There are a lot of ways to talk to printers. We’ve been doing it for over 30 years using various protocols and JDF is only one of them. The three main benefits of JDF are its support for page level finishing, bidirectional communication and the ability to retrieve information about how the job was processed at the printer. All of these things have been supported by different vendors in different ways for years. The difference is that JDF and JMF is a standard and it supports them all. In most print streams, finishing information applies to the entire file. For example, printing a document from Word to a local printer and having a corner stitch applied to the whole job. This is what most print streams were designed to do. What if you had a print stream with thousands of documents within it, each requiring things like stapling, multiple tray pulls, jogging of output? There are ways to do this today, but they’re all a little bit finicky. Proprietary job tickets work great, but only for one vendor and maybe only one of the devices for that vendor. PostScript can support this as well, but again, it’s hit or miss depending on the vendor and the device. PDF supports page level finishing through the standard DPM finishing that is part of the PDF. This is similar to an embedded job ticket. Sadly, it’s been ignored by print vendors. Good news is that JDF supports page level finishing. The bad news is that instead of the standard JDF way to do things, many of the vendors have wrapped their proprietary methods in JDF. As time goes on, vendors are embracing the standard approach. Hopefully a generic standard JDF will be all that we need. Until then, Solimar supports proprietary JDF flavors, as well as all of the other methods described here, and more.

Without bi-directional communication with your printers, you really don’t know what’s happening at the press. Did my job get there? Is it running yet? Are there problems? How much is printed? When will it be done? You can call the operators on the floor or have the operator manually mark a job completing your workflow system. But bidirectional communication closes the loop automatically, removing a major blind spot from your production workflow. You can see from SOLitrack or SPPD the status of your job on the printer in real time. You will know immediately if there are errors or warnings. You can see the percent complete. All of this is very useful. The printer can tell SOLitrack or SPPD when the job is completed so that it can automatically track completion time in the system and move the job to the next step in the workflow. Another benefit is that you have control over the print job as it is executing on the printer. You can do things like pause printing and cancel jobs without going out to the shop floor.

JDF has a standard mechanism for retrieving information about work performed at the printer and consumables used for the job. Vendors have addressed this in proprietary ways using software at the DFE or the printer itself. JDF does this at the job level. It tells you what was consumed for every job. This is very handy for tracking costs of specific jobs rather than overall cost to run the device. While JDF does provide a standard for this, vendor support is still spotty. Today, SOLitrack can request this information after printing a job and use it to populate ink and media usage for the job, if your printer vendor supports it. The hope is that in the future this will be more broadly supported by vendors and that more information will be available using this mechanism.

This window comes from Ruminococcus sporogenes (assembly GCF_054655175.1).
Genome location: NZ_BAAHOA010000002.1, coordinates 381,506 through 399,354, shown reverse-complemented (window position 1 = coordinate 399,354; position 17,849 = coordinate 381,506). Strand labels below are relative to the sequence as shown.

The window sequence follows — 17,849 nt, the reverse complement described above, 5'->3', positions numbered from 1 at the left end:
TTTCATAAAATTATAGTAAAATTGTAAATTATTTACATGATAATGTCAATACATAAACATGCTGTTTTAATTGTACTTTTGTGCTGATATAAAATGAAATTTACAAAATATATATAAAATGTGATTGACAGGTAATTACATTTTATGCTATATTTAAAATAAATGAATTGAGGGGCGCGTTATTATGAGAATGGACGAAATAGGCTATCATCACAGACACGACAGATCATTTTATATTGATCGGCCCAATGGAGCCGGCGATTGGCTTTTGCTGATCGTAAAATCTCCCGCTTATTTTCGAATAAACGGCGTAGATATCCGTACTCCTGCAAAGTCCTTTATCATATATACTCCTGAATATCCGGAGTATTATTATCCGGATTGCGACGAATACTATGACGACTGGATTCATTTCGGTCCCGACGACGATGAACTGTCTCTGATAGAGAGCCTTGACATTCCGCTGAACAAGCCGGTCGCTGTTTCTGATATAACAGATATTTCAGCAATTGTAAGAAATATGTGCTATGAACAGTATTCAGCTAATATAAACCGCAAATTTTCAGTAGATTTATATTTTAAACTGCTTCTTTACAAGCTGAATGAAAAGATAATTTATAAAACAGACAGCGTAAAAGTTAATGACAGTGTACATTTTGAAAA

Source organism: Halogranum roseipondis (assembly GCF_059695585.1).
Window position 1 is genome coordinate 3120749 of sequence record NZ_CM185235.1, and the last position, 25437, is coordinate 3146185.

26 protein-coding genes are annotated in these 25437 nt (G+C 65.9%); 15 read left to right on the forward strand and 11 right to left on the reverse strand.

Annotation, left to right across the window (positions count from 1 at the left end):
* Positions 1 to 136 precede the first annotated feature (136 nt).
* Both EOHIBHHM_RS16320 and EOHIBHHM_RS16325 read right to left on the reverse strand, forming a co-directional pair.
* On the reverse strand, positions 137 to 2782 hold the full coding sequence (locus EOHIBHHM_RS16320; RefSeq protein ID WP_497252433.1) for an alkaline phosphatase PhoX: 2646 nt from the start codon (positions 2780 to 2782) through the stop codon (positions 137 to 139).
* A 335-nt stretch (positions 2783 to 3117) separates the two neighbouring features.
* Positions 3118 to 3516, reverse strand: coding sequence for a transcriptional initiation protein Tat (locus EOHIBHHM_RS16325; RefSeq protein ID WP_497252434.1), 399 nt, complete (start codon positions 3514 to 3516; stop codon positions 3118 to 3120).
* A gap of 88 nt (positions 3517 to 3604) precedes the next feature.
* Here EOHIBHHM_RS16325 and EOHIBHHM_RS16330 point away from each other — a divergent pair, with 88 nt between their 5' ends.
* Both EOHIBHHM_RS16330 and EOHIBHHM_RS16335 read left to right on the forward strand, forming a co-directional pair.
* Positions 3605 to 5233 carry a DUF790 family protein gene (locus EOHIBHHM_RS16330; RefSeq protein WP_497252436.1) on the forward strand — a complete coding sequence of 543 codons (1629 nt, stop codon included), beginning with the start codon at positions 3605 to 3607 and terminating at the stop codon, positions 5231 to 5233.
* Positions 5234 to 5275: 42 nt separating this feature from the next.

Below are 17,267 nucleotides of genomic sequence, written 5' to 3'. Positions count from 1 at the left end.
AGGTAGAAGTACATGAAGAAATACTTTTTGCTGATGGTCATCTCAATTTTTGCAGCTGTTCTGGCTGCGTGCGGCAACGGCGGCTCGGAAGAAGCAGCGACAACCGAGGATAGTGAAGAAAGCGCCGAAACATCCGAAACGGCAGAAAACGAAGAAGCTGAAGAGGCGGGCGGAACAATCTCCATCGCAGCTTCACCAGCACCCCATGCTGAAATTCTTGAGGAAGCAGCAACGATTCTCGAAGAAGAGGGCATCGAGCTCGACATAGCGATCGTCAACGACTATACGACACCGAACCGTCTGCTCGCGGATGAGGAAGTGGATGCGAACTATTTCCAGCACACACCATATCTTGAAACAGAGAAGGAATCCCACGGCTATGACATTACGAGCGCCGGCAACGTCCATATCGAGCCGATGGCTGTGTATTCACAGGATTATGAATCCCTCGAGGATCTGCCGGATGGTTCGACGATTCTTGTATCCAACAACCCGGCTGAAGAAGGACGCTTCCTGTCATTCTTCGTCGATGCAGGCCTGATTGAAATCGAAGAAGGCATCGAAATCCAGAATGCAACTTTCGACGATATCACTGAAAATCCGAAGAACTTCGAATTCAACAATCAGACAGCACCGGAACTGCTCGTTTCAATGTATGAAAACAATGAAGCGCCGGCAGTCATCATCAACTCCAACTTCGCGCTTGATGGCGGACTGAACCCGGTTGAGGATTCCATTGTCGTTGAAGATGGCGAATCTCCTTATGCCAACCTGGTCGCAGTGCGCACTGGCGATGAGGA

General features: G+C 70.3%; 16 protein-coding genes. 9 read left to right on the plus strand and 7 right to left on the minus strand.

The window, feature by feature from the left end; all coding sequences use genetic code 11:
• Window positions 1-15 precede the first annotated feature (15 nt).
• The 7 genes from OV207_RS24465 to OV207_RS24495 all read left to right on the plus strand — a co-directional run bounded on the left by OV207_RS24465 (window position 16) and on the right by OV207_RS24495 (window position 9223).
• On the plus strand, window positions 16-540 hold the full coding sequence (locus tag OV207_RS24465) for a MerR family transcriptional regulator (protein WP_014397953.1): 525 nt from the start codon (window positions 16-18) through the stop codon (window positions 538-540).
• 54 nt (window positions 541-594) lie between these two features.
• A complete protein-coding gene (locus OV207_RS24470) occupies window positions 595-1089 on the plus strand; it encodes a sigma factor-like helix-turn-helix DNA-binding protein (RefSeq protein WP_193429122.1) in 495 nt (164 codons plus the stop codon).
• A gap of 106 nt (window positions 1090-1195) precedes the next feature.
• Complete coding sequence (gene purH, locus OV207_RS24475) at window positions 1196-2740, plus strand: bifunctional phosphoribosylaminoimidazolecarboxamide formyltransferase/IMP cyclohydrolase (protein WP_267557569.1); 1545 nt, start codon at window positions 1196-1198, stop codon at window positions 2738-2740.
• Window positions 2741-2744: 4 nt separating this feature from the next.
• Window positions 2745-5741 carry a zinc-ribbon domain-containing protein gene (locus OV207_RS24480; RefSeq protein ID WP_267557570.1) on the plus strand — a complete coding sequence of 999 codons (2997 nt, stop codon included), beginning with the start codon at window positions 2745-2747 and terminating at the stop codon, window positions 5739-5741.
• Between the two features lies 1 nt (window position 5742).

As you can see, JDF is nowhere near perfect, even after 23 years of trying. The bottom line is that PDF has become the dominant page description language and JDF/JMF is the preferred print protocol for PDF. While support is inconsistent across vendors, it looks like JDF may be dragged by PDF to become the winner. Right now, you can count on some basic capabilities with JDF, but I think these will continue to become more comprehensive and standardized over time. Other methods are what they are and will continue to be supported, but not really extended much. Right now, vendors and end users are investing in JDF and with no successor in sight, it looks like it might be the only show in town. For now, it seems like all stakeholders in the industry have finally coalesced around a single standard.

So, what does the future hold? JDF 2.0 or XJDF is the next evolution in the JDF standard? JDF 1.0 is extremely comprehensive and capable, but very complicated. JDF 2.0 is refreshing in that it is a simpler, more practical version of JDF designed to make it easier for vendors to support instead of trying to be everything to everybody. It focuses on practical, real world use cases, point to point communication in a workflow. No need to worry about compatibility. XJDF is 100% backward compatible with JDF for users. XJDF just means that it will be easier for vendors to support the standard in the future. JDF and JMF are not perfect, but they’re very capable and have some advantages over other methods.

JDF makes it easier for Solimar and other vendors to tightly integrate workflows. Standards like JDF really help everybody in the industry, making it easier. Having one dominant way of communicating with printers helps us all in the same way that PDF helps us all having one way, even if it is imperfect, is still better than having ten imperfect ways.

Mary Ann Rowan